Together with building assets of women, the project aims to bring about changes in attitudes, roles and behaviour that are essential for gender equality to be achieved.

Land degradation
The environment, which produces the most essential means of survival, namely food, fodder and fuel, is badly degraded due to human and animal pressures.  PVDP and the community have taken the challenge to restore the land’s fertility through developing its pastures and grazing lands.  PVDP is motivating the community to raise small flocks of animals, which are manageable and more economical to the households.  At the same time PVDP also advocates and motivates the community towards smaller family units to reduce the overall pressure on resources.

Food security
For this purpose a poverty reduction model based on improving the assets of households and providing regular income to the households has been developed together with the project communities.  The poverty reduction model calls for improving the natural resources with which the livelihood of majority is directly linked.

The objective of the poverty reduction model is to ensure secured livelihood for the poor and disadvantaged communities and reduce their vulnerability related to droughts and other disasters (earthquake).

Poverty reduction model of PVDP
To address the causes of poverty and vulnerability of disadvantaged communities, PVDP and its partner community organizations have developed a poverty reduction model based on production and harnessing of natural resources on sustainable grounds.  A six activity based model is introduced through women at household levels.  The model ensures development of permanent assets for women and a sustainable livelihood from livestock and land resources.

PVDP’s approaches to development work
Working with all the relevant partners – the stakeholders
PVDP strongly believes in participatory approaches in all its programmes.   Consulting and involving marginalized people right from identification of problems to the planning, implementation, monitoring, review and evaluation stages is the normal practice of PVDP.  PVDP believes that involving the community at every stage of the project development is vital to increase the chances of making a long-term difference and ensure that the benefits of the project will be shared fairly among the poor and marginalised communities. PVDP also seeks the collaboration of local government bodies particularly those relating to agriculture, health, education and veterinary services at district level.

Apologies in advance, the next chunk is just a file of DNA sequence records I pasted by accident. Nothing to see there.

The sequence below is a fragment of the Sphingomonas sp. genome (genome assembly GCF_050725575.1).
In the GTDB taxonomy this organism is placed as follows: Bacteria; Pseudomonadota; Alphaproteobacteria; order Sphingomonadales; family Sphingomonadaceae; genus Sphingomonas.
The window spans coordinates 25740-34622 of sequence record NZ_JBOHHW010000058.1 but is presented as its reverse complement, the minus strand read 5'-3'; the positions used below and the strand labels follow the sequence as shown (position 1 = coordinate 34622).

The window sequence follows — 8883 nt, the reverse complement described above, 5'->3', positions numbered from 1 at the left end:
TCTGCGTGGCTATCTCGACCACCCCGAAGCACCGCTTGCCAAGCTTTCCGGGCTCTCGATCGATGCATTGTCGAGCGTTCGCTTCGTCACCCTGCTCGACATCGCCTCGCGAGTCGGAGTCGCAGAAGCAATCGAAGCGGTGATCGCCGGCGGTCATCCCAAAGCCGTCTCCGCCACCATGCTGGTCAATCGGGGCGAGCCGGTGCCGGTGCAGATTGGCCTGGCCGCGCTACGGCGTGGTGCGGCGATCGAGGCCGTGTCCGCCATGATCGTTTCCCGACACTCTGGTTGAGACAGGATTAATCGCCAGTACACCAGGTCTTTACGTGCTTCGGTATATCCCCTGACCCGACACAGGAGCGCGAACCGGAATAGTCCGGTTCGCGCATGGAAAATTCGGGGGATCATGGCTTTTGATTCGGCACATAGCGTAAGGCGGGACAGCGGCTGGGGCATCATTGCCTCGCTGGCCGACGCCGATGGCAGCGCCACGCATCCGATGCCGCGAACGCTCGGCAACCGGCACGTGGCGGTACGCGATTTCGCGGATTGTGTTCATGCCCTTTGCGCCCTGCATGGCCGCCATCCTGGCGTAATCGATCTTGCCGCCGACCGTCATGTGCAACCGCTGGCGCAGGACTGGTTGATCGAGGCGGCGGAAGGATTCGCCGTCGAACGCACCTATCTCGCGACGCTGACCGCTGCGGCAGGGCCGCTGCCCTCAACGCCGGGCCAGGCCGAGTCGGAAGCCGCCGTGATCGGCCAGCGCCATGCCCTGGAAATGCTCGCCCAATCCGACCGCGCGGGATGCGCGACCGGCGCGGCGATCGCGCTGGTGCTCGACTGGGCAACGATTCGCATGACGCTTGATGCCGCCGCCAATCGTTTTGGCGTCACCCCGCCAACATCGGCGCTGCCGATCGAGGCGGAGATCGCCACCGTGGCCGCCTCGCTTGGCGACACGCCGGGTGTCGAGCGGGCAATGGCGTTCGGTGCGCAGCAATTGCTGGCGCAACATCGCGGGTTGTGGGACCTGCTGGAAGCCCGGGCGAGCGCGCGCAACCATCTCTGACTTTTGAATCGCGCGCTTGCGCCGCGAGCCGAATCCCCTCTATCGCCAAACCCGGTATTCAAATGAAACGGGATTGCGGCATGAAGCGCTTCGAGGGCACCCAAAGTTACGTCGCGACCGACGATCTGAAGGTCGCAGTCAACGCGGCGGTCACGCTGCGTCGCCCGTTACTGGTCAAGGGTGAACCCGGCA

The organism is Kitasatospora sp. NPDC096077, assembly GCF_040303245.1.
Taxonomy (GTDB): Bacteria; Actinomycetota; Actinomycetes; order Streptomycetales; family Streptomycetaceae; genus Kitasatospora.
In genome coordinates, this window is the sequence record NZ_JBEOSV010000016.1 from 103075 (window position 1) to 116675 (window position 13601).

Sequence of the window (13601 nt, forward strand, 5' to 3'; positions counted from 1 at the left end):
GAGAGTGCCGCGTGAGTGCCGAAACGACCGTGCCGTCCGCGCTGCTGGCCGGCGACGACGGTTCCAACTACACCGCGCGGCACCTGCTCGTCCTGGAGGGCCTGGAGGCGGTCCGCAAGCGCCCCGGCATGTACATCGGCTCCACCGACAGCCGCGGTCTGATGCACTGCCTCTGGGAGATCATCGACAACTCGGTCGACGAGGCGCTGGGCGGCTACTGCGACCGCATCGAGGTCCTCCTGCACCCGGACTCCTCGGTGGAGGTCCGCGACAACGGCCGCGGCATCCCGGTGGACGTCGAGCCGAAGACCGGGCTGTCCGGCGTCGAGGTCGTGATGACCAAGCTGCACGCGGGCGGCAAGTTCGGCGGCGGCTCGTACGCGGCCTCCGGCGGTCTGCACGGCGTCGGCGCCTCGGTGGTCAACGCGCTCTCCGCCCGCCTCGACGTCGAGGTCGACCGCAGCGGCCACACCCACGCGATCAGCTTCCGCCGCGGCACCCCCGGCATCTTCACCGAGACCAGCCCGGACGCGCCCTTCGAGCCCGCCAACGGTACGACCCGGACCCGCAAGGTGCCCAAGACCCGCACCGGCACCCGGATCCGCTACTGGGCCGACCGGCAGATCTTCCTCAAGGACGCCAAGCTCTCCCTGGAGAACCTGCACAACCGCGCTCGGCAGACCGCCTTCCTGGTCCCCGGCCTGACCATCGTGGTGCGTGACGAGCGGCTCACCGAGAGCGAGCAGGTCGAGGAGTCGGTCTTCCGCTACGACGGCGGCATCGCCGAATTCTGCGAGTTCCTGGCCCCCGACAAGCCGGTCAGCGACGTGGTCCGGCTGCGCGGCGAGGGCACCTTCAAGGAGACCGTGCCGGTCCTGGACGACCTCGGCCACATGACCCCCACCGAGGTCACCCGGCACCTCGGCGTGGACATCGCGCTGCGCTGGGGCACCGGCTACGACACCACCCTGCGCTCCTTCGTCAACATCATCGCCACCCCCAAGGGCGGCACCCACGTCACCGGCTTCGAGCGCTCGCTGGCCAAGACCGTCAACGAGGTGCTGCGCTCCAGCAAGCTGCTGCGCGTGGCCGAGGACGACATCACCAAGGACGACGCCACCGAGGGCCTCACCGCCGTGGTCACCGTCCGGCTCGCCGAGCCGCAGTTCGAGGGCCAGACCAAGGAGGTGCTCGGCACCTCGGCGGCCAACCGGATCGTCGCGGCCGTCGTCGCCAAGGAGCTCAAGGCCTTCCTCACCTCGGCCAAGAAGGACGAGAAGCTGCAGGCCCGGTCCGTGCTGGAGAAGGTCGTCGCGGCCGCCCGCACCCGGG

Building the capacities of community staff and volunteers
PVDP believes in the capacity building of the community organizations it is working with, the staff implementing the programmes and of the volunteers, to be able to tackle the causes of poverty more effectively, more efficiently and in a sustainable way.

The aim of PVDP is to eventually shift the responsibilities of the project over to the community organizations over a number of years. It also means that over the years, the role of PVDP will reduce and role of the community will increase to the extent of taking over project activities and the management of community development work by the “Goth Sujag Markaz” – The Village Development Organizations of the villages.